Idoko said that the foundation got reports from previous beneficiaries who had succeeded in different fields.
She said that awareness for the programme was done through blogs, televisions, newspapers among others and applications were received from across the nation.
On his part, Mr Samson Itodo, Executive Director, Youth Initiative for Advocacy, Growth and Advancement (YIAGA), advised the beneficiaries to consider it a privilege and maximise the utilisation.
One of the beneficiaries, Miss Lois Obikeleogehene, whose product is named “Kpokpogarri’ said that her company aimed at rebranding the African snack which was very abundant in the Niger Delta region.
“Kpokpo garri; tapioca fibre, is a bi-product of the production of garri; my company is aimed at promoting Kpokpo garri; rebranding it; fortifying it.
“We are coming out with different packages; we are coming to innovate and then provide a market for this product; reaching out to not only Nigerians but Africa and the world at large,” she said.
Another beneficiary, Mr Excel Nomayo, whose product is `Pap Powder’, said he was into the production of improved pap called Pap Powder.
He said it involved going to the grassroots; taking our local foods and processing them into global best standards.
“We improved the packaging and the production technique of pap.
“It is sourced from the pap that is hawked morning and evening in our streets; you can hardly get pap in a nearby shop; you can hardly in the afternoon; you can hardly walk into a supermarket and get pap.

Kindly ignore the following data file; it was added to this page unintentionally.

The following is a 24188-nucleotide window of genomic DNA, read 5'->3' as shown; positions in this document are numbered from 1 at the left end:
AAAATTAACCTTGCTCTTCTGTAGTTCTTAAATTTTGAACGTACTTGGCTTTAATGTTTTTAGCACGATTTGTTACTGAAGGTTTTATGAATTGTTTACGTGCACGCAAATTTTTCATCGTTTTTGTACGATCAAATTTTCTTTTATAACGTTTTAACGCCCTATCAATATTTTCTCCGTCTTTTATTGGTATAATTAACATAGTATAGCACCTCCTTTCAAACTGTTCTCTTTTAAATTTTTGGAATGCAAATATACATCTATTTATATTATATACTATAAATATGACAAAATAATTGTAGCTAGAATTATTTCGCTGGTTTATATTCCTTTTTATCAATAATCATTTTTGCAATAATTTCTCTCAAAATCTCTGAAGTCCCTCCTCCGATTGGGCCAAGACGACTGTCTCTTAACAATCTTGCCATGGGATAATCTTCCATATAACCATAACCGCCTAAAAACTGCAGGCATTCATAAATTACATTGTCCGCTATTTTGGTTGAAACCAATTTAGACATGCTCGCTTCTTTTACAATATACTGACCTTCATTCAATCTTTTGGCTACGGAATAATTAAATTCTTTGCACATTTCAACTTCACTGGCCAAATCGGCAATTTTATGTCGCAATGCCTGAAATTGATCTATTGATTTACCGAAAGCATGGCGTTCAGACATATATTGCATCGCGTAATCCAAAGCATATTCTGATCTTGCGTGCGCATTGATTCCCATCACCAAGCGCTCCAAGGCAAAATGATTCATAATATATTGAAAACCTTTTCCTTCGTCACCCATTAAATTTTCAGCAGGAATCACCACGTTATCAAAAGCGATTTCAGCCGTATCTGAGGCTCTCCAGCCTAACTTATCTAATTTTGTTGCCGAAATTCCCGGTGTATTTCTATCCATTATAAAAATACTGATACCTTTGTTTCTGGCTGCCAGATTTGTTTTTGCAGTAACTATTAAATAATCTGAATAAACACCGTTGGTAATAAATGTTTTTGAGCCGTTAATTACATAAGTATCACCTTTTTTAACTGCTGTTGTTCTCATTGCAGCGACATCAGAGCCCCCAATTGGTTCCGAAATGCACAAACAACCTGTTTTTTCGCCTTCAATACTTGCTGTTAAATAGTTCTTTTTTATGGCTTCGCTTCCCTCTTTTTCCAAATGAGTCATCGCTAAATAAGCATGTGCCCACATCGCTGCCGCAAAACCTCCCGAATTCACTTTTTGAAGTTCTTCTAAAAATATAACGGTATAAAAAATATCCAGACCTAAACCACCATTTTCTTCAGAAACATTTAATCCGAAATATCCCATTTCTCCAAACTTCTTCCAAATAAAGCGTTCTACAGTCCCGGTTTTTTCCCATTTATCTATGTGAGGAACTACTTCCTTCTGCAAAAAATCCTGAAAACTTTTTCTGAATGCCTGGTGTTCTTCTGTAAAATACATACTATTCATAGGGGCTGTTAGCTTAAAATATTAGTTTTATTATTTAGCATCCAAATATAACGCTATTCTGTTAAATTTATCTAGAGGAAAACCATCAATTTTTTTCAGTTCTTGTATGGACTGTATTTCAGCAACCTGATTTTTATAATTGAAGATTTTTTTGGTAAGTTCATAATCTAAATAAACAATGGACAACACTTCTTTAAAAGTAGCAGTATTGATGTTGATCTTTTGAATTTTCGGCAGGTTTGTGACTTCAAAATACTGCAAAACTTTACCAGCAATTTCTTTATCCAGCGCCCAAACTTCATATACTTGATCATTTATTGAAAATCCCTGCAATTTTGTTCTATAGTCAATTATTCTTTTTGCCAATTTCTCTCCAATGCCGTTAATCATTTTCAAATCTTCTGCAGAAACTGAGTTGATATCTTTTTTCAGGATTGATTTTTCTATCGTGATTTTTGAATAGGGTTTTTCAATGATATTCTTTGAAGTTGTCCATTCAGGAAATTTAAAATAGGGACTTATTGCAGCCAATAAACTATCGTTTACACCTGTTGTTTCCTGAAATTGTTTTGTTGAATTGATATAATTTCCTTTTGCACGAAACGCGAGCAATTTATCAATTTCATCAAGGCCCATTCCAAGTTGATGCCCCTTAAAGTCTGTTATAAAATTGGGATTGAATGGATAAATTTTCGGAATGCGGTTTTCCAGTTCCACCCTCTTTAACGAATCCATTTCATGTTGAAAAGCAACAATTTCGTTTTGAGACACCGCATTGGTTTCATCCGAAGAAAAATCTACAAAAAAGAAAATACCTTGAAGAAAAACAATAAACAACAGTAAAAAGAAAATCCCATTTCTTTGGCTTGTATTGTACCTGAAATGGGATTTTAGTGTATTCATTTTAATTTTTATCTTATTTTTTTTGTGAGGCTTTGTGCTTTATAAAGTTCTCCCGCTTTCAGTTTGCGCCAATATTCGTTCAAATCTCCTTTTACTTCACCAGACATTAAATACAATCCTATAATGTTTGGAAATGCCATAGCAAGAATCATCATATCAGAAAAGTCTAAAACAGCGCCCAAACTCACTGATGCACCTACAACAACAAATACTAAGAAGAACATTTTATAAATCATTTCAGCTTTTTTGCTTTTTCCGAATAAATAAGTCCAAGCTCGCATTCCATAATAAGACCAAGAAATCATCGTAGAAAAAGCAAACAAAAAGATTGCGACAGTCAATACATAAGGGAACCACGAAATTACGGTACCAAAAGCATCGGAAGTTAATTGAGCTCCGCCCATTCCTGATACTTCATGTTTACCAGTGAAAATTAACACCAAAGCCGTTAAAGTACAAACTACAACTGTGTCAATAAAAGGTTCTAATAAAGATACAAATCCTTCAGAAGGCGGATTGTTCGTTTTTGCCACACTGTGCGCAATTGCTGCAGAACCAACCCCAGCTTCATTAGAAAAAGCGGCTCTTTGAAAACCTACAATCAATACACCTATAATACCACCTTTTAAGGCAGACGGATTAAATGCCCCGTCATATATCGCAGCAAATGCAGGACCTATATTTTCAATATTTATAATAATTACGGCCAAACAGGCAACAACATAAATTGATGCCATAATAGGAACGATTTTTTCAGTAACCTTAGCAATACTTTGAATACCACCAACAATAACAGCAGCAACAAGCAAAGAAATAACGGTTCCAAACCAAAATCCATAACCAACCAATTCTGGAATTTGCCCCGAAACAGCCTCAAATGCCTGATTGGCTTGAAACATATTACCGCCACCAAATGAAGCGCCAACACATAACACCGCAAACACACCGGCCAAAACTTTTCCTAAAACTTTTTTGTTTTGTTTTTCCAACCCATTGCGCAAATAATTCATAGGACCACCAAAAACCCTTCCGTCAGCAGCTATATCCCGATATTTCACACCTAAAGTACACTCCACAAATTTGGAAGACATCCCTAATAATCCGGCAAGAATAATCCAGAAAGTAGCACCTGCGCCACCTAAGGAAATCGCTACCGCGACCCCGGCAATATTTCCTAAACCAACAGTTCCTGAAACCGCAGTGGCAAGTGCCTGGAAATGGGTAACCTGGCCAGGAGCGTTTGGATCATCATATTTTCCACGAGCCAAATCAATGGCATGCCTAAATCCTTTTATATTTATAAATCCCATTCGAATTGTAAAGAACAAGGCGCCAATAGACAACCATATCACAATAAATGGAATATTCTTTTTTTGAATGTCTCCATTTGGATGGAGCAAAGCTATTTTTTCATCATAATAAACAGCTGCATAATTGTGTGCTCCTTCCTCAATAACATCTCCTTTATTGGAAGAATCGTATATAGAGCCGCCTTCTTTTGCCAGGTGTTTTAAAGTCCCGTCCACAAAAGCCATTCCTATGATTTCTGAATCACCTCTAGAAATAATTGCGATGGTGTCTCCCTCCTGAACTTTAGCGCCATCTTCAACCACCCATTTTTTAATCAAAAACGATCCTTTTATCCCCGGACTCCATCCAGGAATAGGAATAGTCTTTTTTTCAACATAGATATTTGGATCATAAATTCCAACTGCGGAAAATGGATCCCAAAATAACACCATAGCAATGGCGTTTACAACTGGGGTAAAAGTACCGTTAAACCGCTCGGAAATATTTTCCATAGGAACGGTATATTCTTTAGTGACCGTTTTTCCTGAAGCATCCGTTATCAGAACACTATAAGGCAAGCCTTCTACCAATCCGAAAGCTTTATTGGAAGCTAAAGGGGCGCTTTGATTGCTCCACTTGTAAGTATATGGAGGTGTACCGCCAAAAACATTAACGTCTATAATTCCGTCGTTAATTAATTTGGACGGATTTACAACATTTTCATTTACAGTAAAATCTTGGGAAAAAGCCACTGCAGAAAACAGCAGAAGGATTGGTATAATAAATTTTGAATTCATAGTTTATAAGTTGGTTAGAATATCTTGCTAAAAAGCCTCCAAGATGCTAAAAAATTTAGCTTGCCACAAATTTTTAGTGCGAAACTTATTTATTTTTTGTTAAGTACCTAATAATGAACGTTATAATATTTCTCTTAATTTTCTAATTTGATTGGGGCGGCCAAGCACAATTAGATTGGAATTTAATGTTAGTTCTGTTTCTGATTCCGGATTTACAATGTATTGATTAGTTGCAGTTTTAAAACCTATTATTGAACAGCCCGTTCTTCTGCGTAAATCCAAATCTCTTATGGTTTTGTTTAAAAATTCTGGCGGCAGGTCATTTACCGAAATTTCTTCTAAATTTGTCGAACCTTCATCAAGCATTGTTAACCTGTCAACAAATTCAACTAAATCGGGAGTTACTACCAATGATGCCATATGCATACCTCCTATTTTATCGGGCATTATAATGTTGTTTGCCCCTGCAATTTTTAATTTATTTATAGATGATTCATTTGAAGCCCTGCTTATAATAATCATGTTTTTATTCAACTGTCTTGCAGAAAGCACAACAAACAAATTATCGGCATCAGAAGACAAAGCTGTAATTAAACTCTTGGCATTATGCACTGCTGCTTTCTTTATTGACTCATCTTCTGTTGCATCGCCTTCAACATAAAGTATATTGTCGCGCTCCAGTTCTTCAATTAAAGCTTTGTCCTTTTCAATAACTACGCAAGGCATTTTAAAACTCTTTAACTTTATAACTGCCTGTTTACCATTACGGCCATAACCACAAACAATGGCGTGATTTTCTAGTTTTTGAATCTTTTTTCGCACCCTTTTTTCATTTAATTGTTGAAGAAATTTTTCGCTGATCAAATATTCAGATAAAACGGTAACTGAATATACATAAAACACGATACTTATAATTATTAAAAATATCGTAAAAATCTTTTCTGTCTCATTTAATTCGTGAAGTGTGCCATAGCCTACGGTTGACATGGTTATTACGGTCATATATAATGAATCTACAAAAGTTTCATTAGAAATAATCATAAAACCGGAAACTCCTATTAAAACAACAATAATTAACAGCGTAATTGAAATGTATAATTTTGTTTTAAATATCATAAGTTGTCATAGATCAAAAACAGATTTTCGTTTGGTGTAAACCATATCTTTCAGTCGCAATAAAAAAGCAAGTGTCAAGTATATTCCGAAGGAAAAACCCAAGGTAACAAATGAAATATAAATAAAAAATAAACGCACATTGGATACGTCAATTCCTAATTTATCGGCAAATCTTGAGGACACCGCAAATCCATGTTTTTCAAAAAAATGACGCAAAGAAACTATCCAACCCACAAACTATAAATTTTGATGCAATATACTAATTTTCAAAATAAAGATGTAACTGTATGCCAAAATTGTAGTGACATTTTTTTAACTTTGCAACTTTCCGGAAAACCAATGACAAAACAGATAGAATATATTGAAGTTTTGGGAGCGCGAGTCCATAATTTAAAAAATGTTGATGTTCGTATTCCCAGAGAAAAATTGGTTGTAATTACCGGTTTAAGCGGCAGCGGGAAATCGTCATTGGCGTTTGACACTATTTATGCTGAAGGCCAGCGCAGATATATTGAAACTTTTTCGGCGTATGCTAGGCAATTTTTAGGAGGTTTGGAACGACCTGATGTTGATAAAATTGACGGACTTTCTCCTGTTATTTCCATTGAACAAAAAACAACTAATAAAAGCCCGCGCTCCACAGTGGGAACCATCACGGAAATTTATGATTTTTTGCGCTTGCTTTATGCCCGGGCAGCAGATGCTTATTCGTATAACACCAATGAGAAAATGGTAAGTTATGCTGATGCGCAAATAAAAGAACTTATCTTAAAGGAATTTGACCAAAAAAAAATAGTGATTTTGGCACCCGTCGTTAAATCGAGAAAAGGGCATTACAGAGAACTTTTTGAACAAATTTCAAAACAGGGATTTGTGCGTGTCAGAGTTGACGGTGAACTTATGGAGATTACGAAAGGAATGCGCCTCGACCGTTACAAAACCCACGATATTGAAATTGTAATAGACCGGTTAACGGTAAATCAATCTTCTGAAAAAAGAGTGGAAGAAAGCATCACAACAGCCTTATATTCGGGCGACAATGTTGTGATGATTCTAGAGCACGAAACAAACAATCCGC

“I decided to improve it through industrial method that can make it last and stand the test of time,” he said. (NAN)
The Bill and Melinda Gates Foundation commits $2m to Nigeria’s basic healthcare fund
The Bill and Melinda Gates Foundation says it has committed two million dollars to the Nigerian Basic Health Care Provision Funds to fast-track implementation by the government toward the realisation of Universal Health Coverage (UHC).
Dr Paulin Basinga, the Deputy Nigerian Country Officer of the foundation disclosed this on Wednesday in Abuja during a visit by officials of the National Institute for Policy and Strategic Studies (NIPSS).
The NIPSS paid a study tour on the foundation and Development Research and Project Centre (dRPC) which is under the Partnership for Advocacy in Child and Family Health (PACFaH ) @scale project.
Basinga described the money that was donated by the foundation as a strategy that would allow money to flow from the Central Bank of Nigeria (CBN) account down to primary health care facilities.
He explained that the 2014 National Health Act stipulates that one per cent of the nation’s consolidated revenue should be channelled toward funding basic healthcare provision fund that would guarantee access to health by all.